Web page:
“Stems cells are life! Don’t destroy life! Those embryos have rights too!” cry the imaginary circle of protesters in my head as I pick through the packet of waivers and doctor’s recommendations and case studies fanned across my kitchen table. They arrived by mail in a conspicuously large manila envelope, and I had to fight the urge to hide it under my shirt in my “play it cool” walk back to the house. Could the HOA cite me for this? Were these materials not in accordance with the neighborhood bylaws?
The problem here is that nobody gets it. Nobody reads past the headlines and the fight-for-your-rights poster boards. I didn’t either until I had to, until it became clear that my son would need stem cells to help him walk and talk and freely move.
Cerebral palsy is not something you “work through.” It’s not a diagnosis you can overcome. Just ask our insurance. We do what we can. We have our favorite physical, feeding, speech, and occupational therapists. Our son rides horses in equine therapy and swims in little indoor private pools for aquatic therapy. We do it all. And it’s still not enough.
He has a wheelchair and a walker and a stander, and it’s still not enough. It cannot make him independent from me, his mother, who would gladly meet his every need if I didn’t know he wanted more than a mom escort through life. And so I’m sifting through the forms and signing all the waivers and conference-calling with the pathologists and study coordinators at the university where we will participate in this stem cell study.
Stem cell — it brings up images of tiny bubbling blastocysts on their way to full-fledged thumb-sucking babies. Stem cell — it makes you want to hug your kids tighter to feel all the pieces of them knit together. But hear me when I say it’s not what you think. I’m not taking anybody’s embryos. As a mom of three who went through rounds of IVF to get here and still has three “frosties” in the freezer, I would never ever syphon off embryos from the production line.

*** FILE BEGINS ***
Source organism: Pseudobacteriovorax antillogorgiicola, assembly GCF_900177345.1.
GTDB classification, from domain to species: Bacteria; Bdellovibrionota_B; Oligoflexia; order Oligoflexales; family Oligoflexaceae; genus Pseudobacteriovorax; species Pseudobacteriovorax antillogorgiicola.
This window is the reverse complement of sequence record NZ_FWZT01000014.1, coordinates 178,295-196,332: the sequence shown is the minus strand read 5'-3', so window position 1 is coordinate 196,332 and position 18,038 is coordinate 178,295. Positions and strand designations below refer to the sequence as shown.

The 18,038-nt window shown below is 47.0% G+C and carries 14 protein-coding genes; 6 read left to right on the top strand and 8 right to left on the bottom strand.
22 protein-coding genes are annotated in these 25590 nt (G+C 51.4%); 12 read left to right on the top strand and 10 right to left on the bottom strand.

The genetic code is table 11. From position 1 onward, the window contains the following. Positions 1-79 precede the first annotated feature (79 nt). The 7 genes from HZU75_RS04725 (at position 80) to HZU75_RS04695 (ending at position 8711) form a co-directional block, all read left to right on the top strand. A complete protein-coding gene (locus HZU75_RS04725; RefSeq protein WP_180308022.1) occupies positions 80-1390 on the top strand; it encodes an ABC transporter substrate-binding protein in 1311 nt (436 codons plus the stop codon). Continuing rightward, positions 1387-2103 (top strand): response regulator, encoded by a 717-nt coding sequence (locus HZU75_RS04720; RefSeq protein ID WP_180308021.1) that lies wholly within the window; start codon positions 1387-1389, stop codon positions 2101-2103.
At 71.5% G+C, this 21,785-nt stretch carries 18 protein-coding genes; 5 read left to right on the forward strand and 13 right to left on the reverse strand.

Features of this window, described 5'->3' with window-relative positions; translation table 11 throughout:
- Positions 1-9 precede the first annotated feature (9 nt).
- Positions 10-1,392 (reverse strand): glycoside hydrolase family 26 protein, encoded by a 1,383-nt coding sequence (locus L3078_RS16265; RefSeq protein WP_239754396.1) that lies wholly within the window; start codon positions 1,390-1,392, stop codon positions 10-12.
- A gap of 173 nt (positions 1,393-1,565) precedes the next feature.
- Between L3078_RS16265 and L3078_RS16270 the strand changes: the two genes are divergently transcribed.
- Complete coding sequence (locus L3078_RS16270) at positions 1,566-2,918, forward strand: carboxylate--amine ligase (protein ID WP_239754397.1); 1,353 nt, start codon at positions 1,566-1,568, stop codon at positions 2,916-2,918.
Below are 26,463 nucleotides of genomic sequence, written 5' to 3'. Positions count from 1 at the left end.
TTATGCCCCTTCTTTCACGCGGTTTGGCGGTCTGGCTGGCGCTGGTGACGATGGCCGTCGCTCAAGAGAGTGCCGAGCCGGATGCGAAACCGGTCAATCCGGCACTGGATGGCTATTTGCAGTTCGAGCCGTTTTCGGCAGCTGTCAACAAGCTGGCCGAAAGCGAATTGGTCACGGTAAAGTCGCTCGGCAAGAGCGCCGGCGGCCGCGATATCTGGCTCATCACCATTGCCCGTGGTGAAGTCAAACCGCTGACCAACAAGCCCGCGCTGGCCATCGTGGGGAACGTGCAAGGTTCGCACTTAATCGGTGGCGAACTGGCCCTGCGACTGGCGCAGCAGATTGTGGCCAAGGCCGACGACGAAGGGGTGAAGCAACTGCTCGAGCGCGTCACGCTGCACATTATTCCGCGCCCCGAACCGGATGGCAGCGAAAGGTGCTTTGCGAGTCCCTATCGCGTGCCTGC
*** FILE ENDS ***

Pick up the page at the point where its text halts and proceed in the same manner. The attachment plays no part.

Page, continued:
Stem cell research has come a long way. We’re getting our stem cells from leftover blood cells in donor umbilical cords and placentas. And we’re thanking all the mothers out there who chose to give theirs over for such purposes rather than bury it beneath a tree or steam it in tea to absorb its regenerative powers. We need those powers for our son.
Will this be the “magic answer” that will allow those damaged brain cells to be made new, a Captain America hero story? Will this let the wheelchair grow dusty and the sign-language videos go into storage? I don’t know. But I know that I want to try. I want to give my son the best chance at the best life, whatever that may look like.
And yet I hesitate to tell people of our stem cell leap of faith because that’s what it is and because of the word picture I fear they will form in their heads — of defenseless embryos being disassembled and proffered up into our greedy hands. I want to explain myself before I even begin. I want my word picture to be bigger and clearer than the misconceptions. I want a billboard of my own.
But for now, I will settle in with my manila envelope and tackle the unspoken fears as they come (or not) to fruition — because that’s what you do for your children. You brave the brunt of society’s mores in the hope that the tide will have turned by the time they take the mantle for their own.